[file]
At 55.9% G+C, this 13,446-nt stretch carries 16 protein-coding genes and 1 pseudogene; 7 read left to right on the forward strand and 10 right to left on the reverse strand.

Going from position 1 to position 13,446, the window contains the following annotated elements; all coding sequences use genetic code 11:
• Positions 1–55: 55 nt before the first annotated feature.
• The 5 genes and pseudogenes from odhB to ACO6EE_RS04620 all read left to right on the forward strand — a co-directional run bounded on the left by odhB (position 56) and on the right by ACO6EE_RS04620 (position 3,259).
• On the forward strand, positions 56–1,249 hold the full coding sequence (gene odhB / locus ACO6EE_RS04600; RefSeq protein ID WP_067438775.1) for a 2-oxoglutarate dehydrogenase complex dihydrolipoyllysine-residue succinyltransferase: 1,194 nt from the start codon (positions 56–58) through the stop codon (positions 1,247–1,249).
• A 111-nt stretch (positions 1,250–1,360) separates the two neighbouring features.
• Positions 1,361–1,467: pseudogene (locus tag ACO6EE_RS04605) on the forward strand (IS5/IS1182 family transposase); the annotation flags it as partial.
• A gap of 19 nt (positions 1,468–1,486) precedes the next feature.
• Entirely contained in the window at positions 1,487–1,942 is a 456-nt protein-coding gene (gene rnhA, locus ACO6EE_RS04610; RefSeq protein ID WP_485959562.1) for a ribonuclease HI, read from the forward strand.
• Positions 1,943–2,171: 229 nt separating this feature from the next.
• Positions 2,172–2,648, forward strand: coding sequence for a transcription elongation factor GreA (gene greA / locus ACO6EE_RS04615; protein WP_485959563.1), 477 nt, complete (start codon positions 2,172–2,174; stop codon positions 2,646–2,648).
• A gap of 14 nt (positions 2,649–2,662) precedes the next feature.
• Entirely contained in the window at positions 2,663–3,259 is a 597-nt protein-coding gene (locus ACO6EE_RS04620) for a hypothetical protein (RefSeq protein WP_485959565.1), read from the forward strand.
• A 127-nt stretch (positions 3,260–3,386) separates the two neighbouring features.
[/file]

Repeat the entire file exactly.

At 55.9% G+C, this 13,446-nt stretch carries 16 protein-coding genes and 1 pseudogene; 7 read left to right on the forward strand and 10 right to left on the reverse strand.

Going from position 1 to position 13,446, the window contains the following annotated elements; all coding sequences use genetic code 11:
• Positions 1–55: 55 nt before the first annotated feature.
• The 5 genes and pseudogenes from odhB to ACO6EE_RS04620 all read left to right on the forward strand — a co-directional run bounded on the left by odhB (position 56) and on the right by ACO6EE_RS04620 (position 3,259).
• On the forward strand, positions 56–1,249 hold the full coding sequence (gene odhB / locus ACO6EE_RS04600; RefSeq protein ID WP_067438775.1) for a 2-oxoglutarate dehydrogenase complex dihydrolipoyllysine-residue succinyltransferase: 1,194 nt from the start codon (positions 56–58) through the stop codon (positions 1,247–1,249).
• A 111-nt stretch (positions 1,250–1,360) separates the two neighbouring features.
• Positions 1,361–1,467: pseudogene (locus tag ACO6EE_RS04605) on the forward strand (IS5/IS1182 family transposase); the annotation flags it as partial.
• A gap of 19 nt (positions 1,468–1,486) precedes the next feature.
• Entirely contained in the window at positions 1,487–1,942 is a 456-nt protein-coding gene (gene rnhA, locus ACO6EE_RS04610; RefSeq protein ID WP_485959562.1) for a ribonuclease HI, read from the forward strand.
• Positions 1,943–2,171: 229 nt separating this feature from the next.
• Positions 2,172–2,648, forward strand: coding sequence for a transcription elongation factor GreA (gene greA / locus ACO6EE_RS04615; protein WP_485959563.1), 477 nt, complete (start codon positions 2,172–2,174; stop codon positions 2,646–2,648).
• A gap of 14 nt (positions 2,649–2,662) precedes the next feature.
• Entirely contained in the window at positions 2,663–3,259 is a 597-nt protein-coding gene (locus ACO6EE_RS04620) for a hypothetical protein (RefSeq protein WP_485959565.1), read from the forward strand.
• A 127-nt stretch (positions 3,260–3,386) separates the two neighbouring features.